Nacistický a komunistický vězeň Ladislav Král [Nazi and Communist Prisoner Ladislav Král]

Pages 41-48
Acta Musei Nationalis Pragae – Historia | 2016/70/3-4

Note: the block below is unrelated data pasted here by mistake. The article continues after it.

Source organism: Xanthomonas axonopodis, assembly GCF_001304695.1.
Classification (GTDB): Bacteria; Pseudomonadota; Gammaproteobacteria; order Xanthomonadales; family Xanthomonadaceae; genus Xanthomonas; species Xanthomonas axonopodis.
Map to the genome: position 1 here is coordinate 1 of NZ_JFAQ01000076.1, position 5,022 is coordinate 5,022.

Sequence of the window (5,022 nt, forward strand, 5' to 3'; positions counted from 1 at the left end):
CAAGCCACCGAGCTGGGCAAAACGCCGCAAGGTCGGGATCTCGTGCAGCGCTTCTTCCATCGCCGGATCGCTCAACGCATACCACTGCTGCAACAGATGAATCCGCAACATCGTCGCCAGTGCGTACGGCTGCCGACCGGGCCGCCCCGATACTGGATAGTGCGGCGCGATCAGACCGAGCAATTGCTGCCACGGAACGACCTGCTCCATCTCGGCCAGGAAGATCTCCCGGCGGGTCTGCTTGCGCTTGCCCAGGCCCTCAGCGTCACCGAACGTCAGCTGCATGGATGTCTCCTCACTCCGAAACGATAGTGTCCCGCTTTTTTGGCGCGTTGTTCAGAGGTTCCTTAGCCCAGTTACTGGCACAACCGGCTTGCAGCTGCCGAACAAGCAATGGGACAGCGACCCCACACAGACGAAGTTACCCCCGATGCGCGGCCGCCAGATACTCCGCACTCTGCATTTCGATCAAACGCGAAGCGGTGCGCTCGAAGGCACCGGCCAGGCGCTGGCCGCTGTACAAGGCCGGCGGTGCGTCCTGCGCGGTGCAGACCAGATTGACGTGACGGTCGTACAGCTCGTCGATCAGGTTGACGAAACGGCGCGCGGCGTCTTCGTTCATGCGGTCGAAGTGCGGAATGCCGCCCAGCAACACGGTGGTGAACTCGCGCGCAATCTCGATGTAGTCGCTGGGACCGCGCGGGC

The present article describes the life story of Ladislav Král, a priest of the Czechoslovak Hussite Church and a political prisoner of both the Nazi and communist regimes. In both cases, he was arrested in Beroun where he served as a parish priest. He was held the first time by the Gestapo in September 1943; after the communist coup d’état in February 1948, it was the State Security (StB) that came out to Beroun to seize him. After the first arrest during the Nazi occupation he was imprisoned in Kladno, after which he passed through to the Small Fortress in Theresienstadt concentration camp and ended up in the Dachau concentration camp from where he was released in July 1944. He was allowed to serve as a priest in Beroun again only after the liberation of Czechoslovakia in 1945. However, five years later, in May 1945, he was arrested once again on political grounds and sentenced to 14 years of prison. Despite his poor health condition he was paroled only on the 4th September 1957. Being a former convict, the State security kept on following him (he fell into the category of the “erstwhile people”, the category of a person of interest). Král had been consequently prohibited to serve as a priest and could only exercise manual occupations. He died at the age of 67 on the 30th July 1970 spending a considerable part of his life – on the grounds of his attitude and opinions – in prison or under the surveillance of the totalitarian regime’s repressive agencies.

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